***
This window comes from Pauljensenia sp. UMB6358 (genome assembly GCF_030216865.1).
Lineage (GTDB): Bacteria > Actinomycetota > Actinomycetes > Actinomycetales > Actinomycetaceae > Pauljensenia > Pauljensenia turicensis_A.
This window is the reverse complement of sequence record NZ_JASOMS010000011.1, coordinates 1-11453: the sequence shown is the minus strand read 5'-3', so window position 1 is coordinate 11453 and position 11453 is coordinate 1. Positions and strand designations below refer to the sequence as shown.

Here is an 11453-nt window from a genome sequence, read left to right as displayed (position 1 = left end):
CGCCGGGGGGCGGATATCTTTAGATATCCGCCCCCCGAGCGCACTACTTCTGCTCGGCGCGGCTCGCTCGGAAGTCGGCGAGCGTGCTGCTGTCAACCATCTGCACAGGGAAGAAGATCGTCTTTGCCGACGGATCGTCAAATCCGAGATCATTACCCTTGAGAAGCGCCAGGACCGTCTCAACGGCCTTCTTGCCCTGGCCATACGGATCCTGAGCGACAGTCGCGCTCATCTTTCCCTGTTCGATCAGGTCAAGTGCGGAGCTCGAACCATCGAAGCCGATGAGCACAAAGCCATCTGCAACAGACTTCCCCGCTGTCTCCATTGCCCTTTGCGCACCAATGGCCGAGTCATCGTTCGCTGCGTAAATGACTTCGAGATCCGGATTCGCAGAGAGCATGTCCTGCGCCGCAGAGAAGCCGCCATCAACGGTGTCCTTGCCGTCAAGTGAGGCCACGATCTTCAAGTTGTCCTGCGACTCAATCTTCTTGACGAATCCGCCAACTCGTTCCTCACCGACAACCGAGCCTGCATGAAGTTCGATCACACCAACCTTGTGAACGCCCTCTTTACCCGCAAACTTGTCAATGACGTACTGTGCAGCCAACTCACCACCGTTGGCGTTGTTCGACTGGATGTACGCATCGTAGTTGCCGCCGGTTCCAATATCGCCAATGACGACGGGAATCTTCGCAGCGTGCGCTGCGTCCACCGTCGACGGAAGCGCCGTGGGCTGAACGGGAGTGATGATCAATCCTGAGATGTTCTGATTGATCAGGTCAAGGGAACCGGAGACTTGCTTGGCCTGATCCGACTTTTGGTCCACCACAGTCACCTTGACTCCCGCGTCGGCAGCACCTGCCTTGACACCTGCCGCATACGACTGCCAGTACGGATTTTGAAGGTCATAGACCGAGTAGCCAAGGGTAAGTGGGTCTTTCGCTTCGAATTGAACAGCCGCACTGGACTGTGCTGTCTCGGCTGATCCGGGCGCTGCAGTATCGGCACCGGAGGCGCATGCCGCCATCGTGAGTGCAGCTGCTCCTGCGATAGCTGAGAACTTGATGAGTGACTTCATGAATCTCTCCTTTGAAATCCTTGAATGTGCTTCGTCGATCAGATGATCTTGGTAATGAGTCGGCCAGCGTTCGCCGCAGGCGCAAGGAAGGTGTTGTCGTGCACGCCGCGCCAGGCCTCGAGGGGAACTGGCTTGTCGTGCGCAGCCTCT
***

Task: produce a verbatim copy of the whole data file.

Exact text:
This window comes from Pauljensenia sp. UMB6358 (genome assembly GCF_030216865.1).
Lineage (GTDB): Bacteria > Actinomycetota > Actinomycetes > Actinomycetales > Actinomycetaceae > Pauljensenia > Pauljensenia turicensis_A.
This window is the reverse complement of sequence record NZ_JASOMS010000011.1, coordinates 1-11453: the sequence shown is the minus strand read 5'-3', so window position 1 is coordinate 11453 and position 11453 is coordinate 1. Positions and strand designations below refer to the sequence as shown.

Here is an 11453-nt window from a genome sequence, read left to right as displayed (position 1 = left end):
CGCCGGGGGGCGGATATCTTTAGATATCCGCCCCCCGAGCGCACTACTTCTGCTCGGCGCGGCTCGCTCGGAAGTCGGCGAGCGTGCTGCTGTCAACCATCTGCACAGGGAAGAAGATCGTCTTTGCCGACGGATCGTCAAATCCGAGATCATTACCCTTGAGAAGCGCCAGGACCGTCTCAACGGCCTTCTTGCCCTGGCCATACGGATCCTGAGCGACAGTCGCGCTCATCTTTCCCTGTTCGATCAGGTCAAGTGCGGAGCTCGAACCATCGAAGCCGATGAGCACAAAGCCATCTGCAACAGACTTCCCCGCTGTCTCCATTGCCCTTTGCGCACCAATGGCCGAGTCATCGTTCGCTGCGTAAATGACTTCGAGATCCGGATTCGCAGAGAGCATGTCCTGCGCCGCAGAGAAGCCGCCATCAACGGTGTCCTTGCCGTCAAGTGAGGCCACGATCTTCAAGTTGTCCTGCGACTCAATCTTCTTGACGAATCCGCCAACTCGTTCCTCACCGACAACCGAGCCTGCATGAAGTTCGATCACACCAACCTTGTGAACGCCCTCTTTACCCGCAAACTTGTCAATGACGTACTGTGCAGCCAACTCACCACCGTTGGCGTTGTTCGACTGGATGTACGCATCGTAGTTGCCGCCGGTTCCAATATCGCCAATGACGACGGGAATCTTCGCAGCGTGCGCTGCGTCCACCGTCGACGGAAGCGCCGTGGGCTGAACGGGAGTGATGATCAATCCTGAGATGTTCTGATTGATCAGGTCAAGGGAACCGGAGACTTGCTTGGCCTGATCCGACTTTTGGTCCACCACAGTCACCTTGACTCCCGCGTCGGCAGCACCTGCCTTGACACCTGCCGCATACGACTGCCAGTACGGATTTTGAAGGTCATAGACCGAGTAGCCAAGGGTAAGTGGGTCTTTCGCTTCGAATTGAACAGCCGCACTGGACTGTGCTGTCTCGGCTGATCCGGGCGCTGCAGTATCGGCACCGGAGGCGCATGCCGCCATCGTGAGTGCAGCTGCTCCTGCGATAGCTGAGAACTTGATGAGTGACTTCATGAATCTCTCCTTTGAAATCCTTGAATGTGCTTCGTCGATCAGATGATCTTGGTAATGAGTCGGCCAGCGTTCGCCGCAGGCGCAAGGAAGGTGTTGTCGTGCACGCCGCGCCAGGCCTCGAGGGGAACTGGCTTGTCGTGCGCAGCCTCT